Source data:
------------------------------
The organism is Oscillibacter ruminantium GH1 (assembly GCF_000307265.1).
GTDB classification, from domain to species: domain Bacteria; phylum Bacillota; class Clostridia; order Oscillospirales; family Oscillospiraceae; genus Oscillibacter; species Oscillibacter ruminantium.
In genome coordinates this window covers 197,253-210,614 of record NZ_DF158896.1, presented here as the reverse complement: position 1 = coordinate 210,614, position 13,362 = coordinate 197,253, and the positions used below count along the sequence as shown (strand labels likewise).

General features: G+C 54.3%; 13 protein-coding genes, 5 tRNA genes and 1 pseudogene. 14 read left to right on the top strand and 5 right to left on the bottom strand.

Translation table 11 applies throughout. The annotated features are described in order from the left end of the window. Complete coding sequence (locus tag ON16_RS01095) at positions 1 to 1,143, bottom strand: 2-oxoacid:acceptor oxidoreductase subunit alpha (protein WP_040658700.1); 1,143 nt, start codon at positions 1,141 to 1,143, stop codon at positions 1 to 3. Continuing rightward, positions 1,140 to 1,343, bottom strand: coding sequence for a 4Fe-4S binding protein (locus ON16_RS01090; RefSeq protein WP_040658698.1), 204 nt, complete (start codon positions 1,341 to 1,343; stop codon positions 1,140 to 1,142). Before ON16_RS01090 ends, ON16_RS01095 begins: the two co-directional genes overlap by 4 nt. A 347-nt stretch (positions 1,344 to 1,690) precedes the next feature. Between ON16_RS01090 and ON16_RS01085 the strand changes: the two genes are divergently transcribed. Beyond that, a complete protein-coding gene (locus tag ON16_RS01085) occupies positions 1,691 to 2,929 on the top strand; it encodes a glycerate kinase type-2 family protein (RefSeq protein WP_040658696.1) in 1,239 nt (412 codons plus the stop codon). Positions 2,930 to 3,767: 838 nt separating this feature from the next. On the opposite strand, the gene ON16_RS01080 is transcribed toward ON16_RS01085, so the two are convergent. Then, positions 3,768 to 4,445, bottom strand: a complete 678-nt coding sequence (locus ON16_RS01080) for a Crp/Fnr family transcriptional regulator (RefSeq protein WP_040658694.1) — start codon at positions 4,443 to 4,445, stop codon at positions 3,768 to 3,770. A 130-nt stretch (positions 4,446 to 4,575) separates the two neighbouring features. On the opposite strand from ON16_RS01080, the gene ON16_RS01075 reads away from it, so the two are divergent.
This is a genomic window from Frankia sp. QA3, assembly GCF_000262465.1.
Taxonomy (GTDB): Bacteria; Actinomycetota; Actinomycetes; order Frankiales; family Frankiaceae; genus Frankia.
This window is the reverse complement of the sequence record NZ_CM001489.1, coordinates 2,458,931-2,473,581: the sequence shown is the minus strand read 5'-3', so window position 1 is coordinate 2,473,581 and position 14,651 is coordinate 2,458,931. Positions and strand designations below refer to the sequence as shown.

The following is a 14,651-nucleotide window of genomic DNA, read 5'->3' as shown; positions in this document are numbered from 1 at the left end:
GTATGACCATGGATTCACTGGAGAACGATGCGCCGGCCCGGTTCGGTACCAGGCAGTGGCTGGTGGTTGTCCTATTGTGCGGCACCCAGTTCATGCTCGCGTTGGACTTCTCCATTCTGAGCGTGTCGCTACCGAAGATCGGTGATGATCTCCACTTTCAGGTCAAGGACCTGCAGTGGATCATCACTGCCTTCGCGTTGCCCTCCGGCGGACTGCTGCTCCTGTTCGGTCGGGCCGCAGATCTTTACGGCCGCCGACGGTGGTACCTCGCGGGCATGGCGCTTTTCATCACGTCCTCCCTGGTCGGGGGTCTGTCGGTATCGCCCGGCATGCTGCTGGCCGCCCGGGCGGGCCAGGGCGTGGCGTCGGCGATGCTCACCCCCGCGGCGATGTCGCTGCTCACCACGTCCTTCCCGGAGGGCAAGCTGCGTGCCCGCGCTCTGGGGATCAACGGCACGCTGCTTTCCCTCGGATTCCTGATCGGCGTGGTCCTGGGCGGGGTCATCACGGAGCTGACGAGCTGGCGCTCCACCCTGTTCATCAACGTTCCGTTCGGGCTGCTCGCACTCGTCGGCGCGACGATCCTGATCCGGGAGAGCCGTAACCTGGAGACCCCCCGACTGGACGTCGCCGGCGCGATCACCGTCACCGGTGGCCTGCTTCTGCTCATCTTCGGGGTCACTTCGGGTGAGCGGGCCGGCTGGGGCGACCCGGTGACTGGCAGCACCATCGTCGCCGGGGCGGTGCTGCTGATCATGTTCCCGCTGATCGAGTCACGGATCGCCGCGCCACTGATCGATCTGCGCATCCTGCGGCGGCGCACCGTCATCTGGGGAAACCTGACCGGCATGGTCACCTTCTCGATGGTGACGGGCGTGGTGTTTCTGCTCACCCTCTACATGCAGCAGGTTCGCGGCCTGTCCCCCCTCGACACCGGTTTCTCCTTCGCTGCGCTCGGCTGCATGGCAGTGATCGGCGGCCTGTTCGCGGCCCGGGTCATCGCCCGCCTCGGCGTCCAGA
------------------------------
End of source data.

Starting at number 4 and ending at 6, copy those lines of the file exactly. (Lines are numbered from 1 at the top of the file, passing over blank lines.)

General features: G+C 54.3%; 13 protein-coding genes, 5 tRNA genes and 1 pseudogene. 14 read left to right on the top strand and 5 right to left on the bottom strand.

Translation table 11 applies throughout. The annotated features are described in order from the left end of the window. Complete coding sequence (locus tag ON16_RS01095) at positions 1 to 1,143, bottom strand: 2-oxoacid:acceptor oxidoreductase subunit alpha (protein WP_040658700.1); 1,143 nt, start codon at positions 1,141 to 1,143, stop codon at positions 1 to 3. Continuing rightward, positions 1,140 to 1,343, bottom strand: coding sequence for a 4Fe-4S binding protein (locus ON16_RS01090; RefSeq protein WP_040658698.1), 204 nt, complete (start codon positions 1,341 to 1,343; stop codon positions 1,140 to 1,142). Before ON16_RS01090 ends, ON16_RS01095 begins: the two co-directional genes overlap by 4 nt. A 347-nt stretch (positions 1,344 to 1,690) precedes the next feature. Between ON16_RS01090 and ON16_RS01085 the strand changes: the two genes are divergently transcribed. Beyond that, a complete protein-coding gene (locus tag ON16_RS01085) occupies positions 1,691 to 2,929 on the top strand; it encodes a glycerate kinase type-2 family protein (RefSeq protein WP_040658696.1) in 1,239 nt (412 codons plus the stop codon). Positions 2,930 to 3,767: 838 nt separating this feature from the next. On the opposite strand, the gene ON16_RS01080 is transcribed toward ON16_RS01085, so the two are convergent. Then, positions 3,768 to 4,445, bottom strand: a complete 678-nt coding sequence (locus ON16_RS01080) for a Crp/Fnr family transcriptional regulator (RefSeq protein WP_040658694.1) — start codon at positions 4,443 to 4,445, stop codon at positions 3,768 to 3,770. A 130-nt stretch (positions 4,446 to 4,575) separates the two neighbouring features. On the opposite strand from ON16_RS01080, the gene ON16_RS01075 reads away from it, so the two are divergent.
This is a genomic window from Frankia sp. QA3, assembly GCF_000262465.1.